Q: Short-term rentals are becoming a big problem in our condominium association, especially during the holidays and summer, where leases may be for a week or less. Short-term tenants rarely follow the rules if they even happen to know about them in the first place, damage to the common elements is on the increase and we have no idea who is doing it, not to mention our property manager who is pulling her hair out and probably ready to quit. What can we do?

A: I am assuming that your governing documents contain no restrictions on short-term leasing. Most other condominium Bylaws will contain a restriction which states that leases have to contain a minimum initial term such as 30 days, 6 months or a year.

Hopefully, the practice of short-term leasing is not so pervasive as to involve co-owners holding more than 1/3 of the voting power, who could be expected to oppose an amendment adding a restriction on short-term rentals. Since this would be an amendment regarding leasing, in addition to 2/3 of the members, you would also have to get 2/3 of the voting power of “mortgagees” (basically, the banks that provide mortgages on the units) to approve, but that tends to be an easy process with the guidance of an experienced condominium law firm.

While some co-owners may wish to go even further and prohibit all leasing, that may not be considered a reasonable restriction by the courts, even if you were to exempt current co-owners. But it would likely be acceptable to place a certain percentage cap on leased units with an exemption for current co-owners, perhaps somewhere between 20 to 30 percent of all units, which is a common restriction in governing documents. This could be an additional proposed amendment.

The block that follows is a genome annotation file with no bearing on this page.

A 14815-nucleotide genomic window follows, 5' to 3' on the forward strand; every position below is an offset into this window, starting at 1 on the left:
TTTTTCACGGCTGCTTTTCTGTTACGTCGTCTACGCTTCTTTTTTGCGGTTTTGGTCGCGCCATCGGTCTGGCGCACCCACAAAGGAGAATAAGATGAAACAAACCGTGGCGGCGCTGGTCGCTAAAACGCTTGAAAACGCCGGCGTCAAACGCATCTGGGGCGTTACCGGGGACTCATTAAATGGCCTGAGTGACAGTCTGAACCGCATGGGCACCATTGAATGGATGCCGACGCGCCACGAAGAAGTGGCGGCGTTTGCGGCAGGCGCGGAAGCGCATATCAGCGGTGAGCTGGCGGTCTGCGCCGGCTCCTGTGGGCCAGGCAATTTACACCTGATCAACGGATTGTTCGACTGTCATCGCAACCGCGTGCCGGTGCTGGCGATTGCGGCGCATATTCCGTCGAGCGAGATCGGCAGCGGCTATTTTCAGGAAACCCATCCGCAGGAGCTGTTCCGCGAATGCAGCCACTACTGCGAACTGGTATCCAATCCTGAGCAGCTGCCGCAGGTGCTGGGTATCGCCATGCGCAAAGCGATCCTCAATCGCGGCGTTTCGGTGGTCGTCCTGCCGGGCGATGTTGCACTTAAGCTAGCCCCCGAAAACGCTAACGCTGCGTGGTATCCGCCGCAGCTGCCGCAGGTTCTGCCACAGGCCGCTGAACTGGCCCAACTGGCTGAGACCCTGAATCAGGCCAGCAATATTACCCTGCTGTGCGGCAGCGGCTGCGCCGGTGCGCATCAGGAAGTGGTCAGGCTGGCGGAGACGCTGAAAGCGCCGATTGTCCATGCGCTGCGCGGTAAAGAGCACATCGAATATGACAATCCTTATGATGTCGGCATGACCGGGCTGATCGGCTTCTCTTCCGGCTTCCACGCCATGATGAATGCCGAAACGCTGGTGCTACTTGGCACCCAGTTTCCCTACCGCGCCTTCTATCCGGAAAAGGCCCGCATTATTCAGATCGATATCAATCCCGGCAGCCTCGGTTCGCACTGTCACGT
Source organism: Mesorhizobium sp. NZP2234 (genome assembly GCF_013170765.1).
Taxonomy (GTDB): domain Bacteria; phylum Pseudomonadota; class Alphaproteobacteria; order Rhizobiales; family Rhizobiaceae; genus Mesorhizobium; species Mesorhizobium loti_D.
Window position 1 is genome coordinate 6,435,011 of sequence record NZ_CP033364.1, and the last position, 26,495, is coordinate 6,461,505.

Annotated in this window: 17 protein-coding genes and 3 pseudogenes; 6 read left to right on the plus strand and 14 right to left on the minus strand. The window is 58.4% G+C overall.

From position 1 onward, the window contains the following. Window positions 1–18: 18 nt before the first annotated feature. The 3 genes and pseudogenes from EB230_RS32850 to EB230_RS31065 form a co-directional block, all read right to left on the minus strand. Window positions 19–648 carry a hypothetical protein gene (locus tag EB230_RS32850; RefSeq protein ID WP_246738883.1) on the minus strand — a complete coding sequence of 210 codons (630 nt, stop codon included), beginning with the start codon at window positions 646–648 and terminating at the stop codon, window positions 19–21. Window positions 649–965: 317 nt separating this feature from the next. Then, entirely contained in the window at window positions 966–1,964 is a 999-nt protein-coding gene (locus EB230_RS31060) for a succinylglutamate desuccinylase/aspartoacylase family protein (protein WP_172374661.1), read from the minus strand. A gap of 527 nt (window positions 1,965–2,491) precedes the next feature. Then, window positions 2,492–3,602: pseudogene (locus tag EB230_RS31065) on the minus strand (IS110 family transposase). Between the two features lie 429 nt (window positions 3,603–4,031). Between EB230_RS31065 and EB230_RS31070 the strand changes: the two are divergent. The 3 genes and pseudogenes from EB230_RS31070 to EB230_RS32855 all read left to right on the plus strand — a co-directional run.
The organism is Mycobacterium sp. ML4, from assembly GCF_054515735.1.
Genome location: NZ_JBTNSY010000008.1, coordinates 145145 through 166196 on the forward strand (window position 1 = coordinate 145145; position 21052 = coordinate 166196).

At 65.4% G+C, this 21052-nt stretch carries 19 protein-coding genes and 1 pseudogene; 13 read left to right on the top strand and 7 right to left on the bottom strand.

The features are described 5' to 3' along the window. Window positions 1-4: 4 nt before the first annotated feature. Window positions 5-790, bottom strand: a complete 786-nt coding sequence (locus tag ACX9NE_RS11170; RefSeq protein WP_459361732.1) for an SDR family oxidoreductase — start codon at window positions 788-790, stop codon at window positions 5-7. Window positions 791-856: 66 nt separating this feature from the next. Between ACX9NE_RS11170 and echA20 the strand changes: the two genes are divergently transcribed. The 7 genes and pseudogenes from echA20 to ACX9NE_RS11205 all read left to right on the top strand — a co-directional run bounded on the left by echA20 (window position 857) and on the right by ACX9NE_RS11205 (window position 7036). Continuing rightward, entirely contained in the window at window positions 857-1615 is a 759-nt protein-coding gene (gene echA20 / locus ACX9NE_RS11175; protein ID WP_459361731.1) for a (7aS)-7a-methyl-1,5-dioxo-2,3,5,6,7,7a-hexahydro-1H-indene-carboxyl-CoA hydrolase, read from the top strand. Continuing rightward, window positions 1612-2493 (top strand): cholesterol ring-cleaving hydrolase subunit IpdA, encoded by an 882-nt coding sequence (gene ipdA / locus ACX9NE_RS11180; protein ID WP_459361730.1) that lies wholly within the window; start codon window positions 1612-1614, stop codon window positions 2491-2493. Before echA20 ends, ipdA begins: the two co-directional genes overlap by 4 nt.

Finally, note that you will also have to ensure that the new provisions have teeth. If the penalties for default under that provision or pursuant to your enforcement policy are not tough enough, the short-term lessors may decide that the penalties are an acceptable cost of doing business. Additionally, you need to ensure that your association will be able to recover the costs related to enforcement of the provision. An experienced condominium attorney would be sure to review your enforcement provisions and draft any additional proposed amendments to same that may be needed.

Robert M. Meisner is the Principal Attorney of The Meisner Law Group, based in Bingham Farms, Michigan, which provides legal representation for condominiums, homeowner associations, individual co-owners and developers throughout Michigan, including Grand Traverse, Leelanau, and Emmet Counties. His book, Condo Living 2: The Authoritative Guide to Buying, Owning and Selling a Condominium is available at www.momentumbooks.com. He can be reached at 800-470-4433 or bmeisner@meisner-law.com. Visit the firm’s blog at www.meisner-law.com/blog.

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